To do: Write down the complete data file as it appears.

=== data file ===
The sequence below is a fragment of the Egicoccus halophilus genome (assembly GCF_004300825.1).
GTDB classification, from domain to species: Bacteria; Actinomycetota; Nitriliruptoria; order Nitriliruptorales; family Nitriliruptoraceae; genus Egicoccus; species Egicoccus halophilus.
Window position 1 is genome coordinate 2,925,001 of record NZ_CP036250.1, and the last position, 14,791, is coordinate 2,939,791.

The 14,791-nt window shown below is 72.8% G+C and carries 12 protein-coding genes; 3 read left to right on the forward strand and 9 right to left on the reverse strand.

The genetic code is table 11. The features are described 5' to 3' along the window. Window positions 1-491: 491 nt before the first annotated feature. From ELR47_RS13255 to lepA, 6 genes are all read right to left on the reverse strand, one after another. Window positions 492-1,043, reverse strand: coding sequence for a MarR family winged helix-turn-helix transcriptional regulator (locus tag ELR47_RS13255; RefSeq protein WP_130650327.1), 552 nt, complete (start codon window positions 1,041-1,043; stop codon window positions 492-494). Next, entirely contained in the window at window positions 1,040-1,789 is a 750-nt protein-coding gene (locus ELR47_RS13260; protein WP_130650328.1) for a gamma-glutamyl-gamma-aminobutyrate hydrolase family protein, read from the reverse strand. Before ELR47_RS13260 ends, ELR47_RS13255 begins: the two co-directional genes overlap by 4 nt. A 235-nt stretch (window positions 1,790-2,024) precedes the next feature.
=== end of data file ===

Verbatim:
The sequence below is a fragment of the Egicoccus halophilus genome (assembly GCF_004300825.1).
GTDB classification, from domain to species: Bacteria; Actinomycetota; Nitriliruptoria; order Nitriliruptorales; family Nitriliruptoraceae; genus Egicoccus; species Egicoccus halophilus.
Window position 1 is genome coordinate 2,925,001 of record NZ_CP036250.1, and the last position, 14,791, is coordinate 2,939,791.

The 14,791-nt window shown below is 72.8% G+C and carries 12 protein-coding genes; 3 read left to right on the forward strand and 9 right to left on the reverse strand.

The genetic code is table 11. The features are described 5' to 3' along the window. Window positions 1-491: 491 nt before the first annotated feature. From ELR47_RS13255 to lepA, 6 genes are all read right to left on the reverse strand, one after another. Window positions 492-1,043, reverse strand: coding sequence for a MarR family winged helix-turn-helix transcriptional regulator (locus tag ELR47_RS13255; RefSeq protein WP_130650327.1), 552 nt, complete (start codon window positions 1,041-1,043; stop codon window positions 492-494). Next, entirely contained in the window at window positions 1,040-1,789 is a 750-nt protein-coding gene (locus ELR47_RS13260; protein WP_130650328.1) for a gamma-glutamyl-gamma-aminobutyrate hydrolase family protein, read from the reverse strand. Before ELR47_RS13260 ends, ELR47_RS13255 begins: the two co-directional genes overlap by 4 nt. A 235-nt stretch (window positions 1,790-2,024) precedes the next feature.